Arielle Silver

Arielle Silver is enjoying living in California because of the multitude of great songwriters. 

Arielle Silver had a successful music career when she just up and quit 10 years ago.    

After years of regional tours, and then a six-month national tour with her trio in support of her third album, she put away her guitar, moved to Los Angeles and landed a behind-the-scenes job in the music business. 

After hours, she studied and taught yoga philosophy, won awards for her literary writing, got divorced, got married and performed at SoCal world music festivals as a background singer and instrumentalist.

But her own music came calling. 

“The reason I quit and came back both came from a really deep place inside me,” Silver said. “When I stopped playing I couldn’t do it anymore. I had done it my whole life. It was the life force for me. It was just something I needed to do and loved to do until I didn’t.”

One day she woke up from a “crazy dream” and it inspired her to do something she never considered. 

 “It compelled me to go in the backyard and clear a space,” she said. “I didn’t know I was going to build a shed in which to write songs. I just suddenly felt I needed to clean the backyard and get back to something elemental, I guess.”

As soon as she built the shed—six weeks later—she started writing songs again. 

“I was feeling my gut instinct,” she said. “I’m still trying to wrap my head around it.”

Despite 10 years off, when Silver launched a spring 2019 crowd-funding campaign, she raised over $26,000 to record a new indie folk Americana album, “A Thousand Tiny Torches.” The title comes from a lyric on the album.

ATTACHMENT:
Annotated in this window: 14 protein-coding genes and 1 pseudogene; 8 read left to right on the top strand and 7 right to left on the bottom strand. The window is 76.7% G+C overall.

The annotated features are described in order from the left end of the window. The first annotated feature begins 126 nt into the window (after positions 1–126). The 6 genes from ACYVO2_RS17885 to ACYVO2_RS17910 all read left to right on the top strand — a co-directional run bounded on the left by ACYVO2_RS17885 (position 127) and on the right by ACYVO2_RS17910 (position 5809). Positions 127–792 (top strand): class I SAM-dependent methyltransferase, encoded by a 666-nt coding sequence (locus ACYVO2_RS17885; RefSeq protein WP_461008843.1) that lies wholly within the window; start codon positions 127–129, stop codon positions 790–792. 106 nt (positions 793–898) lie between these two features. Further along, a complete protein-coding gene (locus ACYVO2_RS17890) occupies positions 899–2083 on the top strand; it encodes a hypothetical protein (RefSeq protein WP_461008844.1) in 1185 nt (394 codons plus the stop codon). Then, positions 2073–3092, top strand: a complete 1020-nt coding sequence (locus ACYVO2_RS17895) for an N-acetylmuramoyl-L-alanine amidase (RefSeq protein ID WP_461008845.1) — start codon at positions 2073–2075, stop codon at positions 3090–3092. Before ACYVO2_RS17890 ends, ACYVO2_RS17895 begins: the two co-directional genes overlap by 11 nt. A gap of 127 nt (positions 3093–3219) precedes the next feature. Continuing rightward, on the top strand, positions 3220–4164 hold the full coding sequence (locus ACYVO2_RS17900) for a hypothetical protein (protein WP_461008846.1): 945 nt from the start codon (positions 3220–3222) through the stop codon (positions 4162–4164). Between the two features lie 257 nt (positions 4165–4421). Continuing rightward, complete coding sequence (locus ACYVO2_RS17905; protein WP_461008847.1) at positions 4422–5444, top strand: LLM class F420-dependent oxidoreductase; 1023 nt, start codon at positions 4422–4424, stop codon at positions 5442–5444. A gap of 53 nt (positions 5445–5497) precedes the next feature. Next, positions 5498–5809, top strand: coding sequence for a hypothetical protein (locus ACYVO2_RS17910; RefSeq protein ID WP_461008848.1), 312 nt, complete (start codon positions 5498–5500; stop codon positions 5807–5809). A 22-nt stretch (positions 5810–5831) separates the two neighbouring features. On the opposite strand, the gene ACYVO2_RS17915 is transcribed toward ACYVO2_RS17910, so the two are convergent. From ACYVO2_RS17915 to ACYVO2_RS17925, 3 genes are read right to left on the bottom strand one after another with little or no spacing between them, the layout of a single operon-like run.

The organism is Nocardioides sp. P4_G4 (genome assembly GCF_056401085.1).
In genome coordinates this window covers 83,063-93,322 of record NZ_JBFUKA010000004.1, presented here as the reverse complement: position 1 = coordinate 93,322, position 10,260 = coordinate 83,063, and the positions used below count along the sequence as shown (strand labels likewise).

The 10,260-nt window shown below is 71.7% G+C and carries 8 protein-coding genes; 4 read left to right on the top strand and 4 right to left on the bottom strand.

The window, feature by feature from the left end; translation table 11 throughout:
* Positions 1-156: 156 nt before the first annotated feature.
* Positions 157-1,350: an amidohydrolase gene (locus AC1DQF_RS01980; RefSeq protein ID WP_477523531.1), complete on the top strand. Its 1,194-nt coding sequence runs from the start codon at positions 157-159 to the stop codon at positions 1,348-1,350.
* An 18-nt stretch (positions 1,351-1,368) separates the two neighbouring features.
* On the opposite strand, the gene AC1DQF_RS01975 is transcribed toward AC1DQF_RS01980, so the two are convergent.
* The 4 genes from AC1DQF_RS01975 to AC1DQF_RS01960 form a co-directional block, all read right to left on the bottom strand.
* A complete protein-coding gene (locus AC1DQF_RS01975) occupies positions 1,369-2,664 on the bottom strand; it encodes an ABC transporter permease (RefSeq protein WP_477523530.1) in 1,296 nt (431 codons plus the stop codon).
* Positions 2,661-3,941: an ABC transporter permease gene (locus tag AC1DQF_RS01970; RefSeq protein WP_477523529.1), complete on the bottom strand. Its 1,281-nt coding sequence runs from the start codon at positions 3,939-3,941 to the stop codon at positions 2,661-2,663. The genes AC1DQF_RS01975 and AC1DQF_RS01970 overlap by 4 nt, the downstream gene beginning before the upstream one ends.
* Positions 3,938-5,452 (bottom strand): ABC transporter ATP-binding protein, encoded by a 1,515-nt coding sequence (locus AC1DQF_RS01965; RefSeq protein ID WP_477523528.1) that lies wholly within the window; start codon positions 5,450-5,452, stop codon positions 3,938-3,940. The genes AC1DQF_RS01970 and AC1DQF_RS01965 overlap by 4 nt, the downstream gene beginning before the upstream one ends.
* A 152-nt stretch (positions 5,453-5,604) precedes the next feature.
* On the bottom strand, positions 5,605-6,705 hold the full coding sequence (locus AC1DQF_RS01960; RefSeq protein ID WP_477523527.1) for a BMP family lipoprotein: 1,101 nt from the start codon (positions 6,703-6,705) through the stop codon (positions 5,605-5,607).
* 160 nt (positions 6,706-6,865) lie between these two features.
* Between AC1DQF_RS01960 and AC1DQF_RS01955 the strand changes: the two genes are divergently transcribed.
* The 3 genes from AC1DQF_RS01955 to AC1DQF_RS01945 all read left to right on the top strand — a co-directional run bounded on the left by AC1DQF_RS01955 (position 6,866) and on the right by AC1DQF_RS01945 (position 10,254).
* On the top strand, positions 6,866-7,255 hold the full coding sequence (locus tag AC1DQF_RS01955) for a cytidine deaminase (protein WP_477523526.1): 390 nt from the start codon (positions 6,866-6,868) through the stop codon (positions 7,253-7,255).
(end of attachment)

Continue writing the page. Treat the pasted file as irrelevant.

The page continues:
The songs—about fireflies, wildfires and shining a light into the darkness—are slated for release in July. 

Produced by Shane Alexander, the project was recorded by Michael Gehring at Secret World Studios in the legendary Sound City complex in Los Angeles. It’s being mixed by Grammy winner Brian Yaskulka (Lisa Loeb) and mastered by Grammy winner Hans DeKline (U2). The album features drummer Denny Weston Jr. (KT Tunstall), keyboardist Carl Byron (Rita Coolidge), bassist Darby Orr (Naked to the World), steel guitarist Jesse Siebenberg (Lady Gaga, Lukas Nelson and Promise of the Real) and mandolinist Mike Mullins (David Grisman).

The first single is “What Really Matters,” which hit streaming services on February 28. The song was inspired by the November 2018 shootings at the Borderline Bar in Thousand Oaks, and the Woolsey and Hill fires. The events made her think about what really matters most. 

“‘What Really Matters’ emerged from my process of challenging myself to write a song a week,” Silver added. 

“All of California looked like it was on fire. A lot of people lost their homes. Thousands were evacuated. The sky was dark and ashy. That week, I wrote two songs. One was ‘What Really Matters.’ We have our personal tragedies in our lives, and then there are these cultural tragedies or local tragedies that are public. It’s terrible.”

The second single, “Headlights,” is due out this month. 

Silver’s songs have been licensed internationally for film/TV. She has performed at venues around the country, including Club Passim, 12th and Porter, and Eddie’s Attic, with many of her favorite songwriters, including America, Elizabeth & the Catapult, Kris Delmhorst, St. Vincent, Jay Nash, Rebecca Loebe and Chris Pierce.

Also an essayist and poet, Silver’s literary work has been nominated for the Pushcart Prize and Best New Poets, and has appeared in Matador Review, Moment, Lilith Magazine, Under The Gum Tree, Brevity and Jet Fuel Review. 

Silver said she can’t wait until the COVID-19 crisis is over so she can hit the road again. 

“I want to head back east to Boston to play a few shows in July,” she said. “I just restarted my career, but I’m simultaneously making long-term and mid-term plans. I’m building the house as I’m living in it. 

“I’m just enjoying living in California. There are so many great songwriters here. It’s been fun digging into person by person learning about new venues, acoustic music listening rooms, and events happening in wineries and hotel lobbies. It’s different than what I experience in the first go at this career.”